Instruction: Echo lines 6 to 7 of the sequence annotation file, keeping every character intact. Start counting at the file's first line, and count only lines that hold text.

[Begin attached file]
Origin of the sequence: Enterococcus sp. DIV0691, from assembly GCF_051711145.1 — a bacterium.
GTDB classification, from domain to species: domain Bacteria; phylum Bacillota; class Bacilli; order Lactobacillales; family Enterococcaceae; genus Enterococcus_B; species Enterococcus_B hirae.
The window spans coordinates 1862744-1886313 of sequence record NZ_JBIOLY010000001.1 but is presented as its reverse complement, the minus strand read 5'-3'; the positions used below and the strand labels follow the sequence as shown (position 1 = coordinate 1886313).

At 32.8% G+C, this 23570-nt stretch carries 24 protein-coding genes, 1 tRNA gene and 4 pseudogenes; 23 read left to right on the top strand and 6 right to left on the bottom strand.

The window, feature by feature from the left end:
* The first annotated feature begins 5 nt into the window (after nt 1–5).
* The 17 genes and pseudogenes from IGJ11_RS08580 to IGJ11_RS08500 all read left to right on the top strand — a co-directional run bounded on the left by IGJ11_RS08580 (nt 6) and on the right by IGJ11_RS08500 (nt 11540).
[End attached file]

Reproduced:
* The first annotated feature begins 5 nt into the window (after nt 1–5).
* The 17 genes and pseudogenes from IGJ11_RS08580 to IGJ11_RS08500 all read left to right on the top strand — a co-directional run bounded on the left by IGJ11_RS08580 (nt 6) and on the right by IGJ11_RS08500 (nt 11540).